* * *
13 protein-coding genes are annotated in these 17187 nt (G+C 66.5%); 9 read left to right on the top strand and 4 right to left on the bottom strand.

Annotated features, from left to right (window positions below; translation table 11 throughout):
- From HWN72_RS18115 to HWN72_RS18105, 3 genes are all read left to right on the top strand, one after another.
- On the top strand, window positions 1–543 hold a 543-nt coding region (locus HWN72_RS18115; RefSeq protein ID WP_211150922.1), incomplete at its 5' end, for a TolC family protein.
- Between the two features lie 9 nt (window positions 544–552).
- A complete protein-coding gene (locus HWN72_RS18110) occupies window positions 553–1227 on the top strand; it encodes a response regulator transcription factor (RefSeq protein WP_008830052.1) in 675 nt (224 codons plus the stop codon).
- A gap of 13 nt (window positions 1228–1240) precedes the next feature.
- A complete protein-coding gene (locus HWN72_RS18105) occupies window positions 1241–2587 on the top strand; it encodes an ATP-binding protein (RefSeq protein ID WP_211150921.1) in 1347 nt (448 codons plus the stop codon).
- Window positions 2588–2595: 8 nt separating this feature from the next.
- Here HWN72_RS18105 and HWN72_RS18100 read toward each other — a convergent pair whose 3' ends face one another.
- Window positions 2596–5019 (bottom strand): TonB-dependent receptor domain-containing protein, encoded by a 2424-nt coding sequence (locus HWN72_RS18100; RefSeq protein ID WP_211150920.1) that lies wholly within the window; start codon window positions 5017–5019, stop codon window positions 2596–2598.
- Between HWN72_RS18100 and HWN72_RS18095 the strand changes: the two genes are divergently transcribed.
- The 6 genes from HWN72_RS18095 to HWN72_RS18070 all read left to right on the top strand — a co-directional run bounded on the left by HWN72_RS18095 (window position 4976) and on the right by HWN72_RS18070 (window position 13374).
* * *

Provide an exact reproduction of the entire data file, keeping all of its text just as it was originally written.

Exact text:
13 protein-coding genes are annotated in these 17187 nt (G+C 66.5%); 9 read left to right on the top strand and 4 right to left on the bottom strand.

Annotated features, from left to right (window positions below; translation table 11 throughout):
- From HWN72_RS18115 to HWN72_RS18105, 3 genes are all read left to right on the top strand, one after another.
- On the top strand, window positions 1–543 hold a 543-nt coding region (locus HWN72_RS18115; RefSeq protein ID WP_211150922.1), incomplete at its 5' end, for a TolC family protein.
- Between the two features lie 9 nt (window positions 544–552).
- A complete protein-coding gene (locus HWN72_RS18110) occupies window positions 553–1227 on the top strand; it encodes a response regulator transcription factor (RefSeq protein WP_008830052.1) in 675 nt (224 codons plus the stop codon).
- A gap of 13 nt (window positions 1228–1240) precedes the next feature.
- A complete protein-coding gene (locus HWN72_RS18105) occupies window positions 1241–2587 on the top strand; it encodes an ATP-binding protein (RefSeq protein ID WP_211150921.1) in 1347 nt (448 codons plus the stop codon).
- Window positions 2588–2595: 8 nt separating this feature from the next.
- Here HWN72_RS18105 and HWN72_RS18100 read toward each other — a convergent pair whose 3' ends face one another.
- Window positions 2596–5019 (bottom strand): TonB-dependent receptor domain-containing protein, encoded by a 2424-nt coding sequence (locus HWN72_RS18100; RefSeq protein ID WP_211150920.1) that lies wholly within the window; start codon window positions 5017–5019, stop codon window positions 2596–2598.
- Between HWN72_RS18100 and HWN72_RS18095 the strand changes: the two genes are divergently transcribed.
- The 6 genes from HWN72_RS18095 to HWN72_RS18070 all read left to right on the top strand — a co-directional run bounded on the left by HWN72_RS18095 (window position 4976) and on the right by HWN72_RS18070 (window position 13374).